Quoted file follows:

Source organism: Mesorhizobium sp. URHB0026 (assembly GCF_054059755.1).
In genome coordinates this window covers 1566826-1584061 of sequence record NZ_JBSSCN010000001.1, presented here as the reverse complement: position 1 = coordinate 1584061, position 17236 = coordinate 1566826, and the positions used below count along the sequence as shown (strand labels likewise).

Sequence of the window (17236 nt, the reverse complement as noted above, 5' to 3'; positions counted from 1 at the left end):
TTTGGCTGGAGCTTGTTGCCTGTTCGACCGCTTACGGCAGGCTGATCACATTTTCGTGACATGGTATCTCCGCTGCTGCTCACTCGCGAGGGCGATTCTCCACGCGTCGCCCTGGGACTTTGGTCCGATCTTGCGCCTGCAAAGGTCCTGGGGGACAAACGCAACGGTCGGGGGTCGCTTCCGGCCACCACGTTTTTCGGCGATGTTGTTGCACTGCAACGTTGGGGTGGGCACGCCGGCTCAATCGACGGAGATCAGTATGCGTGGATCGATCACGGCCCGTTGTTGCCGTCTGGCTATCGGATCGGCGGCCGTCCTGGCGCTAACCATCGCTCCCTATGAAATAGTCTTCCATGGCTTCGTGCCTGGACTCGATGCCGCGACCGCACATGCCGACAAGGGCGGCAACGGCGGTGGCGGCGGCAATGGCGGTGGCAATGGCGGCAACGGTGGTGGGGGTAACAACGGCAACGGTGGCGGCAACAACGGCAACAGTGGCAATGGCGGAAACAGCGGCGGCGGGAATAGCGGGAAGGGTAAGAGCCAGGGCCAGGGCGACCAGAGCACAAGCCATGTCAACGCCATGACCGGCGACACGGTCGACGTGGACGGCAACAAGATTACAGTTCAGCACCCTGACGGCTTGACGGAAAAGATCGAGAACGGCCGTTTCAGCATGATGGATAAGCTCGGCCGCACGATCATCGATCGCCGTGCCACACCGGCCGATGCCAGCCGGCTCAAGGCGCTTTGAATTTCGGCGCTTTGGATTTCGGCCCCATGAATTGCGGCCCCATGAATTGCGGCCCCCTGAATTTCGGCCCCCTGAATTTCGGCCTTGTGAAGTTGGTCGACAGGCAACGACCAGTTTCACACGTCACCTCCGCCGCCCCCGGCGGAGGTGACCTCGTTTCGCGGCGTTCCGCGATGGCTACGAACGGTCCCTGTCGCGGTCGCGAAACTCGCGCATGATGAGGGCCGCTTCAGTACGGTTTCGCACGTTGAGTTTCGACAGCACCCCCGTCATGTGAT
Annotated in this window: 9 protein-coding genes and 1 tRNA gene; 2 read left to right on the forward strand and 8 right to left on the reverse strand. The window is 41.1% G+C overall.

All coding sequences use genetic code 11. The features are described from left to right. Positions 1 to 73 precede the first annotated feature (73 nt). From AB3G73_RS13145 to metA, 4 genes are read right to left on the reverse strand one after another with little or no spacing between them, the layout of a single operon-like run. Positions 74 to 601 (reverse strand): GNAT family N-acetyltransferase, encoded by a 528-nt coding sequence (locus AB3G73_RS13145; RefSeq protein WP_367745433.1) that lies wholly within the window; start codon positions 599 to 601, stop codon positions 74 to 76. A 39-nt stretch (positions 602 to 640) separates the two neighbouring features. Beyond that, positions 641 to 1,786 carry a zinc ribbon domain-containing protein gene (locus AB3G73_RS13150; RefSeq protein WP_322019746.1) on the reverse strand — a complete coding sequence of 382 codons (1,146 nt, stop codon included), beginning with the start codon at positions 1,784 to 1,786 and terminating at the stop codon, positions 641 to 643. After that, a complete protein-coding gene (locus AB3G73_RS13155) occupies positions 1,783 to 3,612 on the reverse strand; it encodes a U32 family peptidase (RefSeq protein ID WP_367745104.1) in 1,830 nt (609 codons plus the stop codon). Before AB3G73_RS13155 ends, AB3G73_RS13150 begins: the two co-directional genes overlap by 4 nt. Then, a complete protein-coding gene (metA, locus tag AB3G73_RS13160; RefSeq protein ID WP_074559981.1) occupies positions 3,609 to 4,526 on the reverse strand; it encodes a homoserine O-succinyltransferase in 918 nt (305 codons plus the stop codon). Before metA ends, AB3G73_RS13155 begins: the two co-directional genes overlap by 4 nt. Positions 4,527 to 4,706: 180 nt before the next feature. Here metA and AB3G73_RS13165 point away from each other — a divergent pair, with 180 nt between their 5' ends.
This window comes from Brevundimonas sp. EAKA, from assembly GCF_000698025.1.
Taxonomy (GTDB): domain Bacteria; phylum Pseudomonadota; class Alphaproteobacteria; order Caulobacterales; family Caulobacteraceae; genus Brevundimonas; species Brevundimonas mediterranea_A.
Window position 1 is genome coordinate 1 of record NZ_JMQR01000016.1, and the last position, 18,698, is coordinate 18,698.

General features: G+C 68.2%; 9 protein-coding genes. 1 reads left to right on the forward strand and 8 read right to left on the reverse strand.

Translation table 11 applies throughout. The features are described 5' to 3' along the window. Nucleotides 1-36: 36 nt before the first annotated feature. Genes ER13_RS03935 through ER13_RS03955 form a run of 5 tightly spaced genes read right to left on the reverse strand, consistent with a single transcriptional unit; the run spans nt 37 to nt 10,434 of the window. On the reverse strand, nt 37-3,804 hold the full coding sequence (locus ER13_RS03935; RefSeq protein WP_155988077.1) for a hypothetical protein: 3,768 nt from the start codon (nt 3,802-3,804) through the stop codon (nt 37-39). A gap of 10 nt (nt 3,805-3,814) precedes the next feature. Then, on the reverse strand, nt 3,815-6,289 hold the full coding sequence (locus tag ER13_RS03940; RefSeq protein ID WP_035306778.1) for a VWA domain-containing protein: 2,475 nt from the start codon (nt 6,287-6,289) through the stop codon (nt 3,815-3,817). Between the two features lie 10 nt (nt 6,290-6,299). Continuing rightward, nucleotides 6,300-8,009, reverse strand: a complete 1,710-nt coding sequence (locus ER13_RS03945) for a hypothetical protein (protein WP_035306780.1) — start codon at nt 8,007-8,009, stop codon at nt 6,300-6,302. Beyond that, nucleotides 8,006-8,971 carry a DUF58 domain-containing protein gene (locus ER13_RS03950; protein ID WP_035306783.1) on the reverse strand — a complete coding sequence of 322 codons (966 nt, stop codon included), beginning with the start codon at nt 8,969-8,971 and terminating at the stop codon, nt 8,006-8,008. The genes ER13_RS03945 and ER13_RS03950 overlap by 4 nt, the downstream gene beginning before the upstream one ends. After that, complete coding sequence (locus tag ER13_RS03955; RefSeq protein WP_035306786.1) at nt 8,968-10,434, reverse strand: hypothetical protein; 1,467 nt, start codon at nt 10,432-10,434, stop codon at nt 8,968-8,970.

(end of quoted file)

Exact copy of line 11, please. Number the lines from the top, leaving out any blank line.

Translation table 11 applies throughout. The features are described 5' to 3' along the window. Nucleotides 1-36: 36 nt before the first annotated feature. Genes ER13_RS03935 through ER13_RS03955 form a run of 5 tightly spaced genes read right to left on the reverse strand, consistent with a single transcriptional unit; the run spans nt 37 to nt 10,434 of the window. On the reverse strand, nt 37-3,804 hold the full coding sequence (locus ER13_RS03935; RefSeq protein WP_155988077.1) for a hypothetical protein: 3,768 nt from the start codon (nt 3,802-3,804) through the stop codon (nt 37-39). A gap of 10 nt (nt 3,805-3,814) precedes the next feature. Then, on the reverse strand, nt 3,815-6,289 hold the full coding sequence (locus tag ER13_RS03940; RefSeq protein ID WP_035306778.1) for a VWA domain-containing protein: 2,475 nt from the start codon (nt 6,287-6,289) through the stop codon (nt 3,815-3,817). Between the two features lie 10 nt (nt 6,290-6,299). Continuing rightward, nucleotides 6,300-8,009, reverse strand: a complete 1,710-nt coding sequence (locus ER13_RS03945) for a hypothetical protein (protein WP_035306780.1) — start codon at nt 8,007-8,009, stop codon at nt 6,300-6,302. Beyond that, nucleotides 8,006-8,971 carry a DUF58 domain-containing protein gene (locus ER13_RS03950; protein ID WP_035306783.1) on the reverse strand — a complete coding sequence of 322 codons (966 nt, stop codon included), beginning with the start codon at nt 8,969-8,971 and terminating at the stop codon, nt 8,006-8,008. The genes ER13_RS03945 and ER13_RS03950 overlap by 4 nt, the downstream gene beginning before the upstream one ends. After that, complete coding sequence (locus tag ER13_RS03955; RefSeq protein WP_035306786.1) at nt 8,968-10,434, reverse strand: hypothetical protein; 1,467 nt, start codon at nt 10,432-10,434, stop codon at nt 8,968-8,970.